CEM REPORT | The suit against the Academic Staff Union of Universities (ASUU) by the Federal Government has been adjourned.
The suit which was filed at the National Industrial Court of Nigeria (NICN), and heard on Monday was adjourned by Justice Polycarp Hamman, until Friday, 16 September for further mention as parties in the suit needed to file more processes.
At Monday’s proceedings, the Socio-Economic Rights and Accountability Project (SERAP), sought to join the suit as an interested party.
Recall that CEM had reported that SERAP and five undergraduates had filed a suit against President Muhammadu Buhari over what it alleged as an unlawful refusal by the Federal Government to meet the demands of ASUU.
SERAP’s lawyer, Ebun-Olu Adegboruwa, said his client had filed a similar suit asking the court to compel the federal government to honour its 2009 agreement with the striking varsity lecturers.
“We filed a similar suit on 8 September, asking the court to compel the federal government to honour an agreement it willingly entered into with ASUU.”
He based SERAP’s joinder request on the need to forestall duplicity of outcomes concerning the industrial dispute.
But the federal government’s lawyer, Tijjani Gazali, opposed Adegboruwa’s application to consolidate the suits.
He told the judge that SERAP’s application was “premature” as the case was billed for mention on Monday.
Reacting to Adegboruwa and Gazali’s arguments, Femi Falana, who represents ASUU, said he was aware of efforts by the lawyers to file court papers in the suit on Monday.
After all arguments the presiding judge agreed with the federal government that the suit was not ripe for consolidation.
Hamman added that he was only presiding as a vacation judge noting that the case would be assigned to another judge for full adjudication.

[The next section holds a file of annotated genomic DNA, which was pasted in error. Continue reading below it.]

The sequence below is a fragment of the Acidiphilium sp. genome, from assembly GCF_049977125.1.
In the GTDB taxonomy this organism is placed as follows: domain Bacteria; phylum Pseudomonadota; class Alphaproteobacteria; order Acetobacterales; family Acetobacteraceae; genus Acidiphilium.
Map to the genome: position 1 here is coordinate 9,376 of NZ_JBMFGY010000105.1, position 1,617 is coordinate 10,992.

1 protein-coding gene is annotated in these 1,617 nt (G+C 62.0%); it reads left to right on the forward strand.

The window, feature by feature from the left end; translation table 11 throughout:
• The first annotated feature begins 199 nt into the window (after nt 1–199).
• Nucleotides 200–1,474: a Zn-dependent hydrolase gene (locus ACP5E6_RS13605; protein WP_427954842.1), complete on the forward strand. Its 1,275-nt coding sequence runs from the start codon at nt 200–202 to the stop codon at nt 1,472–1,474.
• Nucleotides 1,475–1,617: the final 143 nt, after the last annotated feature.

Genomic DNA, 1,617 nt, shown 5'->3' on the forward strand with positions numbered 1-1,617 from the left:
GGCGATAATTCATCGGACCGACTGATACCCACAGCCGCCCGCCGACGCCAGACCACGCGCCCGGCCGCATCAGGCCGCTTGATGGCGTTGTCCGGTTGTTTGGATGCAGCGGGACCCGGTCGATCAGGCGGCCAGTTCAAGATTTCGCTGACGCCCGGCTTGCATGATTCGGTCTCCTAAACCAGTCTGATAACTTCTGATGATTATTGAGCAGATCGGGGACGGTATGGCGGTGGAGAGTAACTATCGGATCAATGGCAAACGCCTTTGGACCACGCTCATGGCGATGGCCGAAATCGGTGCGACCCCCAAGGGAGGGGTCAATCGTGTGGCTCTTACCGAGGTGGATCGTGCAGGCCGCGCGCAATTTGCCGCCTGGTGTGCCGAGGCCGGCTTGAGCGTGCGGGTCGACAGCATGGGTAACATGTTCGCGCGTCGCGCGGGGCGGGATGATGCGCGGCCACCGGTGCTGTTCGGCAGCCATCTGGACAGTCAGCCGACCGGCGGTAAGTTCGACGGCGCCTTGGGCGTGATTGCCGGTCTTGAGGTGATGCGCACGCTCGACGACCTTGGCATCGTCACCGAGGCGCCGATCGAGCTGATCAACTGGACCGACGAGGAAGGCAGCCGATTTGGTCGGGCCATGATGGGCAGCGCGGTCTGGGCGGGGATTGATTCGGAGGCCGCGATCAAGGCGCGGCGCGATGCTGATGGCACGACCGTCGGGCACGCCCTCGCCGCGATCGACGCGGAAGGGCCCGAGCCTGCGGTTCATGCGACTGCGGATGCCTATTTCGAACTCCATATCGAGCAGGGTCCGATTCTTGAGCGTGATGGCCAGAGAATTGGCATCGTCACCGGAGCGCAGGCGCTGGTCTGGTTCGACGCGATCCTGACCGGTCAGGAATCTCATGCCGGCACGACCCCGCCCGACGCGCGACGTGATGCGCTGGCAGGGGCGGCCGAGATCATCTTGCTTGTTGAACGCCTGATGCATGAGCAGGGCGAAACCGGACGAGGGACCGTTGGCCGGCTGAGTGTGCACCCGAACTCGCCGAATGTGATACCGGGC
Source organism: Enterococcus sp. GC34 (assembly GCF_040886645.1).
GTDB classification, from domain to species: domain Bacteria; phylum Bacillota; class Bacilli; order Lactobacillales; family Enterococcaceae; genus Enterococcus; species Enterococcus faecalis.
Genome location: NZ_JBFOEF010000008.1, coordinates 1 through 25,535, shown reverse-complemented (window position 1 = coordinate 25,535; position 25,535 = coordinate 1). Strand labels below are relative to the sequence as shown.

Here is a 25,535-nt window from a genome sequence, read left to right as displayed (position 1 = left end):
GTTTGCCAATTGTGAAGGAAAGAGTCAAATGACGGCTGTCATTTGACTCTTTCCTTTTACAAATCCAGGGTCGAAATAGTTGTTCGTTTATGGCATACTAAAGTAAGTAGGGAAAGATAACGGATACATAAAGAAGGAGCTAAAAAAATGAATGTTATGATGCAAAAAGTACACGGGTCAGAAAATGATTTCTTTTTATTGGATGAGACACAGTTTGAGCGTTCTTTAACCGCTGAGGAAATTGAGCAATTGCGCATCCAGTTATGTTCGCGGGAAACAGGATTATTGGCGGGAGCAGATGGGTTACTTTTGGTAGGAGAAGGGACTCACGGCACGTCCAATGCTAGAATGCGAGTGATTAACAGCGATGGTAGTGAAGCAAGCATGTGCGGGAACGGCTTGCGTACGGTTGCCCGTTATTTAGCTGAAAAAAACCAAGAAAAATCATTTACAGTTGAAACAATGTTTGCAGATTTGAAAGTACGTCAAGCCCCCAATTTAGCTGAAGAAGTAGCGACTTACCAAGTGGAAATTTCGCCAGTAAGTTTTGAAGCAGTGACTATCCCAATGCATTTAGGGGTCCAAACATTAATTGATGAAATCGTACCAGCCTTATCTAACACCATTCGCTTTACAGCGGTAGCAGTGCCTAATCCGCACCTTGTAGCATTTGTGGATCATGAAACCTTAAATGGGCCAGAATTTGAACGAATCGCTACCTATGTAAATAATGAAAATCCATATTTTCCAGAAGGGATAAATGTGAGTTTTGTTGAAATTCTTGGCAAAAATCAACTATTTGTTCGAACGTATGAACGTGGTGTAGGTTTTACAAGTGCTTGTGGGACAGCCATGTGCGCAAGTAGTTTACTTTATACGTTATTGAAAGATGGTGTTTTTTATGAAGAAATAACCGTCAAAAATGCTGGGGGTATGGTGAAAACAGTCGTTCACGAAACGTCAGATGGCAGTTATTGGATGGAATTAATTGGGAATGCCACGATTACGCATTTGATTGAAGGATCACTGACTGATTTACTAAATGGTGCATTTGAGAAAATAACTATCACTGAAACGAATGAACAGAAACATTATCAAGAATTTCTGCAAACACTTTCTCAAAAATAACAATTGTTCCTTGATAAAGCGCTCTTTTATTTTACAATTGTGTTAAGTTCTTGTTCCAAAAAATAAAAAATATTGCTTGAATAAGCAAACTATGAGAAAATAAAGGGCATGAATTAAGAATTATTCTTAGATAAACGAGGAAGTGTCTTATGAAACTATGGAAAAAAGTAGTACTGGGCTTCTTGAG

Thereafter, the judge ordered parties in the suit to file and exchange their written submissions, and adjourned the case until Friday, 16 September.
Addressing journalists shortly after Monday’s proceedings, Falana said the Nigerian government often adopts “dilatory tactics that have a way of prolonging strikes.”
Falana, in company with ASUU president, Emmanuel Osodeke, and other officials of the striking lecturers, referenced the resident doctors’ dispute with the government last year which resulted in a suit at the NICN.
“They government is yet to put its house in order. The government has not been able to make a case for the intervention of the court, hence the basis of adjournment.
“This is not the first time the government has adopted this rather dilatory tactics that have a way of prolonging strike.
“We were here last year when you had the resident doctors strike. It was the same approach. They (government) said they (resident doctors) won’t be paid, but at the end of the day, government had to pay them. And that is what happens all the time.”
On his part, Adegboruwa told journalists that the federal government had abdicated its responsibility of funding public universities, necessitating the filing of SERAP’s suit.
CEM had earlier reported the federal government sued ASUU over the lingering strike that kept Nigerian public universities shut since February.
The Nigerian government said in the suit that it wants the court to determine the legality or otherwise of the strike.
It further said; “It asked the court to interpret in its entirety the provisions of Section 18 LFN 2004, especially as it applies to the cessation of strike once a trade dispute is apprehended by the Minister of Labour and Employment and conciliation is ongoing.”
The ministry also wants the court to determine whether ASUU members are entitled to emoluments for the period they have been on strike.